In recent years Pepsi, an NFL corporate sponsor since 2002, has harnessed the marketing power of the NFL to tout its smaller but growing categories like Diet Pepsi and Pepsi Max, hoping to blunt Coke’s advances in those market segments.

“We’re looking to broaden our leveraging of the NFL,” said Harter. “As the property has grown and the fan base has grown, we realized we were missing an opportunity to speak to a larger percentage of that fan base. We’re trying to reach all types of fans: casual to hard-core; the male 18-to-24 drinking Pepsi Max and we also want to speak to the female NFL fans who consume Diet Pepsi, and the Hispanics that overindex against Max.”

Meanwhile, in the first year of its 10-year NFL renewal, Pepsi will have rights to players from every NFL team in uniform. A new “Are You Fan Enough?” thematic gets dedicated creative, and a Parking Lot Heroes bus tour in which fans outside of NFL venues in Baltimore, New York, New England, Pittsburgh, Cleveland, Miami, Dallas, Charlotte and Jacksonville will be asked to deliver messages to their favorite teams. The best message will then be played on stadium scoreboards.

Terry Lefton
NFL quarterback turned TV analyst Steve Young is next in line for a “Journey to Comfort” spot for Unilever’s Dove Men + Care personal products line, we’re told by agent and agency sources. Young joins a litany of athletes who have helped the Dove Men + Care line gain share in the mushrooming market for male personal care products.

Since its launch in late 2009, the brand has also used athlete endorsers including Doug Flutie, Dwyane Wade, Drew Brees, Magic Johnson, Steve Nash and John Elway.

> JET-SET HOSPITALITY: Holding the country’s biggest sporting event in America’s biggest market will make demand for Super Bowl hospitality (and everything else) reach record levels long before Super Bowl XLVIII is played in East Rutherford, N.J., on Feb. 2. Super Bowl corporate hospitality is always at a premium, but such is the demand that the New York Jets are taking the unusual step of selling their own corporate hospitality during Super Bowl week, in concert with Lonny Sweet’s Connect Group, which is leasing four midtown restaurants taking more than 15,000 square feet at 33rd Street and Eighth Avenue.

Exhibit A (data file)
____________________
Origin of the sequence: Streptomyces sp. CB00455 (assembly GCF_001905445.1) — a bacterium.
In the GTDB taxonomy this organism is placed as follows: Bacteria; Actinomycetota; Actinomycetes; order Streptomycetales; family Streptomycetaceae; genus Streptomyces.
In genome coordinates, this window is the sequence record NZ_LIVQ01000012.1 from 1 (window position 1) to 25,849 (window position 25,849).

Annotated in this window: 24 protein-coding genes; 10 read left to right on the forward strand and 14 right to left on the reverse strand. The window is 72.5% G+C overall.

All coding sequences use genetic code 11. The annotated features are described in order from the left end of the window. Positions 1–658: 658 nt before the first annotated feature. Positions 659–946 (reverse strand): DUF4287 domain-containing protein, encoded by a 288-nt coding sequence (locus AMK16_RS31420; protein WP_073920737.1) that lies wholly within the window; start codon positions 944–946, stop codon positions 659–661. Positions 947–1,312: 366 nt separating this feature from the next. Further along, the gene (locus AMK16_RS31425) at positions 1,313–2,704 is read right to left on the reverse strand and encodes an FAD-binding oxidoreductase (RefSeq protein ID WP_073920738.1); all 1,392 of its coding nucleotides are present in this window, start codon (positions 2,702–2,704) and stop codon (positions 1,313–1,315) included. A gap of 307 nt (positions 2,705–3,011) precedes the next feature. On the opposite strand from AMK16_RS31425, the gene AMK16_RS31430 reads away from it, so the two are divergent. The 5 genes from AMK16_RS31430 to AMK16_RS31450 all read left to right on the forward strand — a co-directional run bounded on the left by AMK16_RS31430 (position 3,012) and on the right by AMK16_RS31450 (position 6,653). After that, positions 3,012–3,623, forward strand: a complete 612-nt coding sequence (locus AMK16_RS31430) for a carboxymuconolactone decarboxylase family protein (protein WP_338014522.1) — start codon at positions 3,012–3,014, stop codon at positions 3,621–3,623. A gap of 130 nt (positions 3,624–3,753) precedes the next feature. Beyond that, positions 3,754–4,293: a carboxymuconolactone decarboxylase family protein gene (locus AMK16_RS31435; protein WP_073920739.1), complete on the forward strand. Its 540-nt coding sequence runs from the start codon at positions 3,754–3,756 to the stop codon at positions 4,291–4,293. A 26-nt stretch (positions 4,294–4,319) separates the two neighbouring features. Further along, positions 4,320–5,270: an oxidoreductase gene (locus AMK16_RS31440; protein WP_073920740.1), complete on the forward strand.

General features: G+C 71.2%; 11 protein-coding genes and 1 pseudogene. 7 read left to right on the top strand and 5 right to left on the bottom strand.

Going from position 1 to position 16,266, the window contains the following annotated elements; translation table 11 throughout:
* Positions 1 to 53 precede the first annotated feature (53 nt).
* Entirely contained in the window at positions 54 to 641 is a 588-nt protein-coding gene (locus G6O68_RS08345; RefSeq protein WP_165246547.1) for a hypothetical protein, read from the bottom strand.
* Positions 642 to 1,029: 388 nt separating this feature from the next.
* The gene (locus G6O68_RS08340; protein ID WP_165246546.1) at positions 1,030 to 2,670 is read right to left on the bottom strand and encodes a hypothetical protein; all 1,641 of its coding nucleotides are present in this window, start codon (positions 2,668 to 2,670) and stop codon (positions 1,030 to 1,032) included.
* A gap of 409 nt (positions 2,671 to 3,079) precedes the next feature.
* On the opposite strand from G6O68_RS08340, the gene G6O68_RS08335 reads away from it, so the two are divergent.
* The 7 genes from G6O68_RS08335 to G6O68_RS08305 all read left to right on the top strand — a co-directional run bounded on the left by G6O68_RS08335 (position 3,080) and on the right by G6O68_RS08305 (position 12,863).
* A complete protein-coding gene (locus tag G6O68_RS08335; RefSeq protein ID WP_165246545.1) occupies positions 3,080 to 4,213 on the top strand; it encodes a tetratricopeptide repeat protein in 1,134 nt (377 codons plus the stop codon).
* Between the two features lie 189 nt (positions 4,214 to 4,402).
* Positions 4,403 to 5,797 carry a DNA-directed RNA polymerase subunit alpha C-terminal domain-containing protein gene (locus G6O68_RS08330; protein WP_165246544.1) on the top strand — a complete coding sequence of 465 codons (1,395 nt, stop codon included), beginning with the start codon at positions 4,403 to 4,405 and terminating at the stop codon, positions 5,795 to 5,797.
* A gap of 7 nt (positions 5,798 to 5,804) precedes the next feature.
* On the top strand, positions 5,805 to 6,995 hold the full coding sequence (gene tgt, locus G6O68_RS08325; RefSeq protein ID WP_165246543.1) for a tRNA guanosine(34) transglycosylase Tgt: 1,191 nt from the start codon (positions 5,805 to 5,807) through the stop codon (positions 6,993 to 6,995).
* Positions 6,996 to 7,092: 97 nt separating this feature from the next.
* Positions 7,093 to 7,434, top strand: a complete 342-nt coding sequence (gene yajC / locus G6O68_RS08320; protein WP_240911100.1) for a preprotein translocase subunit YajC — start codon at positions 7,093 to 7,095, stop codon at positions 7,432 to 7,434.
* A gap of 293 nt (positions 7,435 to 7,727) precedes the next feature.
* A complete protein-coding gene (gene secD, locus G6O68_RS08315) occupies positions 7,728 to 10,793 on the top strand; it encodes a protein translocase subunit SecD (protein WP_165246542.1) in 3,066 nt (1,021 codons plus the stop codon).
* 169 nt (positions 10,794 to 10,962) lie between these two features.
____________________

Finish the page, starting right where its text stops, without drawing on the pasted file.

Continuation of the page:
It’s a bid with experiential sports marketing agency Engine Shop to attract dollars from what will certainly be the biggest market ever for Super Bowl hospitality by fashioning what he is calling “The 50-Yard Lounge.”

The Jets have reserved the entirety of Lugo Caffé, just across from Madison Square Garden, from Tuesday through game day of Super Bowl week. It will become Jets House, which the team will program and sell to corporate sponsors, media partners, suite holders and season-ticket holders.

Marc Riccio, Jets senior vice president of business development, said the team hopes to sell 1,500 or more tickets a day, with pricing to be determined. Jets House will be open from 10 a.m. until the wee, small hours.

Like the successful NFL House hospitality suite, which the league produces with SportsMark, Jets House will have player and chef appearances and concerts, and some team sponsors are expected to host private parties on-site.

“There’s a business opportunity for us and unprecedented demand from our business partners,” Riccio said. “We want to give them something that fits authentically with their team relationship.”

Jets House will be packaged with team sponsorships, and on-site branding opportunities will be available.

> RAVEN-OUS SPENDING: We’re forever fascinated by the correlation between winning and sales of marketing assets, whenever it can be quantified.

Specific to the NFL champion Baltimore Ravens, Kevin Rochlitz, vice president of corporate sales and business development, reports that in an offseason without any large deals up for renewals, sponsorship revenue increased about 10 percent. New sponsors include Procter & Gamble’s Cover Girl brand; the Royal Farms chain of convenience stores; Ashley Furniture; T. Rowe Price; Thompson Creek, the new official window company; and McCormick Spices, which is replacing Heinz as the team’s Red Zone sponsor, with radio and in-stadium assets.

Renewals included Southwest Airlines and the Maryland Lottery, which will be marketing a $2 lottery ticket for the first time.

> COMINGS & GOINGS: His noncompete clause having expired, Genesco Sports Enterprises co-founder Charlie Turano has resurfaced as an executive vice president at Randy Bernstein’s Premier Partnerships agencyin Santa Monica, Calif. “Charlie’s a guy with strong contacts at properties and brands and a great business development person for Premier,” said Bernstein, adding that he’s known Turano for more than 25 years, ever since they both worked for MISL teams. With the new position, Turano, who sold his half of Genesco in 2005, will relocate to California.

Terry Lefton can be reached at